What is Bad Debt in Lending and borrowing protocols and why you as an investor should avoid such protocols

In the simplest terms, bad debt in a lending and borrowing protocol occurs when the protocol doesn't have enough funds to pay back all its lenders. It's like a ticking time bomb; it may not cause immediate damage, but the situation could escalate if all lenders decide to withdraw their funds simultaneously. Most renowned lending protocols have some level of bad debt for certain tokens. A noteworthy mention here is @Risk_DAO , a project that analyzes bad debt across various protocols. For a detailed breakdown of which protocol is facing how much bad debt, check out their insightful analysis here:

The Investor's Dilemma: To Stay or Not to Stay

What does this mean for you as an investor? It's pretty straightforward - caution is key. It's generally advisable to steer clear of protocols with substantial bad debt. If you're invested in a market plagued by bad debt, consider withdrawing your deposit to avoid potential losses. Remember, being proactive is better than being reactive in this volatile world.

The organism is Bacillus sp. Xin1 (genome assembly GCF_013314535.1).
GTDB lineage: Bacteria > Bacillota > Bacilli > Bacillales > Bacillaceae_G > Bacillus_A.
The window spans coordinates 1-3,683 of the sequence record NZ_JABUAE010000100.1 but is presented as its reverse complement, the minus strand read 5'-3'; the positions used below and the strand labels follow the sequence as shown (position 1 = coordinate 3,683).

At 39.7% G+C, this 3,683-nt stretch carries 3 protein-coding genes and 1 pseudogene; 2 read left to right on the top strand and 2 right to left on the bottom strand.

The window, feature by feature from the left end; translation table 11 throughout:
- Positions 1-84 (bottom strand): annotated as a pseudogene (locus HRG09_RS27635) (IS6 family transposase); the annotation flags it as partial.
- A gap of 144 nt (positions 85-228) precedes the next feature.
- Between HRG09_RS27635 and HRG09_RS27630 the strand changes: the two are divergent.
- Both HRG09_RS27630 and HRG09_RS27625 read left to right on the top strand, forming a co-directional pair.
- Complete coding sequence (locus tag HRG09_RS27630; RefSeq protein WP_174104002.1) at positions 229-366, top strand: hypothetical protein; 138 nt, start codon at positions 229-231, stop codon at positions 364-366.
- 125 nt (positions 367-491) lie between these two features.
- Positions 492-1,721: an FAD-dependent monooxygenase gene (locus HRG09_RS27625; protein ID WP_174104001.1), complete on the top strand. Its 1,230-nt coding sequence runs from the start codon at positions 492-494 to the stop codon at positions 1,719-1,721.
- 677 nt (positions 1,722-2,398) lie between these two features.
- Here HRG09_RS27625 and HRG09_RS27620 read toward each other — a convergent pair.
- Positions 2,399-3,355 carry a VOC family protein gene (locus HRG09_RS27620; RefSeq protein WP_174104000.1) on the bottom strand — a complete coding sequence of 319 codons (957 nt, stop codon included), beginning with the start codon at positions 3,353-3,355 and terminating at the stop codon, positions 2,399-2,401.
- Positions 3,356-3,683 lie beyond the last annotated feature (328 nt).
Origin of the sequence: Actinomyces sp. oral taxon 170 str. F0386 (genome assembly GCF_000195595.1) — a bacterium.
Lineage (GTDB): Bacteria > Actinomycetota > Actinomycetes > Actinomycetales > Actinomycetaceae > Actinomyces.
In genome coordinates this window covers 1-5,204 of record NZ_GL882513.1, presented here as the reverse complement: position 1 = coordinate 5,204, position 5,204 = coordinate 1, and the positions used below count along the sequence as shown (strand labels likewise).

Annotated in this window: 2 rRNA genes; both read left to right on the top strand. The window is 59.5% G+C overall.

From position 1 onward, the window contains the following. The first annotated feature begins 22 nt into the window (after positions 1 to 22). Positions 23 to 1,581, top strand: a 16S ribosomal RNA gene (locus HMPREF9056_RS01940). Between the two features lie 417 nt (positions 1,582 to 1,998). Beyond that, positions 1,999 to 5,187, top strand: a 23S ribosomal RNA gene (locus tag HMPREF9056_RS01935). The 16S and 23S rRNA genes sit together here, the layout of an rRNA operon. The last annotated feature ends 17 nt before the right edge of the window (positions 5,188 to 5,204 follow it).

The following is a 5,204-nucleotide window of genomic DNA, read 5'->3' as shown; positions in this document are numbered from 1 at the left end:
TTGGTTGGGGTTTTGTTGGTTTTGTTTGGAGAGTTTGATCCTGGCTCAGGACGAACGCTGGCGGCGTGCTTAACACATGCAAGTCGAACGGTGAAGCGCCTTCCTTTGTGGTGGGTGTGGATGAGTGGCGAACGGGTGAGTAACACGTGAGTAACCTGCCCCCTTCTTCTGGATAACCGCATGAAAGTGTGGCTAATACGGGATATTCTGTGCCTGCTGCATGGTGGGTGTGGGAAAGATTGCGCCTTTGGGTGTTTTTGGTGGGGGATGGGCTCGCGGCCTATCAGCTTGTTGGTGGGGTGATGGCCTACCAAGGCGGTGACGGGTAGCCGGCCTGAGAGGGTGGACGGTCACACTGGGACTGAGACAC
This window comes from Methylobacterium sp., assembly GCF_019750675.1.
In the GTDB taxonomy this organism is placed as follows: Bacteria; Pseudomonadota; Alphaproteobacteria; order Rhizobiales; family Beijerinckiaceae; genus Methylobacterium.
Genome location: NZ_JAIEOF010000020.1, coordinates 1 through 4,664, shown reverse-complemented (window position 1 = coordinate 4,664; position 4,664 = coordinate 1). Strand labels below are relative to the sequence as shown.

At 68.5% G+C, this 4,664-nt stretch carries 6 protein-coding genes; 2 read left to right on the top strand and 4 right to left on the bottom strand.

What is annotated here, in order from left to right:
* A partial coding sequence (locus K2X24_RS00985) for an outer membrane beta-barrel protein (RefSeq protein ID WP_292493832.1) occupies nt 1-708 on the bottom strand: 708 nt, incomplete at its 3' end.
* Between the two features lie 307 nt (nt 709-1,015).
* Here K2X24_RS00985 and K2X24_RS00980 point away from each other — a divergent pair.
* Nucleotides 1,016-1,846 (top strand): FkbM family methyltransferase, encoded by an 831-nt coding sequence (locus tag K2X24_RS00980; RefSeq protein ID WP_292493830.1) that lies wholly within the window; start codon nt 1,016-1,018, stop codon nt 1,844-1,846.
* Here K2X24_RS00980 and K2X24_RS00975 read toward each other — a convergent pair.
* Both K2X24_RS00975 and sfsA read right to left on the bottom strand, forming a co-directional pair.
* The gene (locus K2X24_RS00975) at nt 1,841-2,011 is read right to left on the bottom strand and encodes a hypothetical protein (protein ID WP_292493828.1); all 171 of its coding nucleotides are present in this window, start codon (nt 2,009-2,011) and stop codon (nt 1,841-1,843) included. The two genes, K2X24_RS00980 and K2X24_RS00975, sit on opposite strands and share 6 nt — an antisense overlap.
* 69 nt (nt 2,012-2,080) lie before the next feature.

The Genesis of Bad Debt

How does bad debt come about? Assuming a protocol's smart contract is rock-solid, there's typically one main culprit: delayed liquidations. Let's illustrate this with a scenario:

1. Bob deposits 2200 USDT and borrows 0.8 ETH when 1 ETH equals 2200 USDT.

2. The ETH price increases, making Bob's position ripe for liquidation. However, no one liquidates Bob's position for whatever reason.

3. As ETH's value surges further, Bob's borrowed 0.8 ETH is now worth more than his 2200 USDT deposit. Bob loses the incentive to repay the ETH, leading to bad debt for the protocol.

Even if Bob's 2200 USDT is liquidated and converted back to ETH, the protocol ends up with less than 0.8 ETH.

Lenders of ETH are effectively at a loss, particularly the last ones trying to withdraw.

Preventing Bad Debt:

Prevention is better than cure, especially in DeFi. Here are a couple of strategies:

Efficient and Fast Liquidations: Protocols need mechanisms for quick liquidation, possibly even as a privileged function in emergency situations.

Choosing the Right Collateral:Avoid highly volatile tokens as collateral. For such tokens, it's crucial to use reasonable Loan-to-Value (LTV) ratios to mitigate risks.

About @avi_eisen and @mangomarkets :

A prominent example of bad debt spiraling out of control is the Avraham Eisen case, where he artificially inflated the value of the Mango token. He used this inflated collateral to borrow funds, creating a precarious situation for the protocol and its users.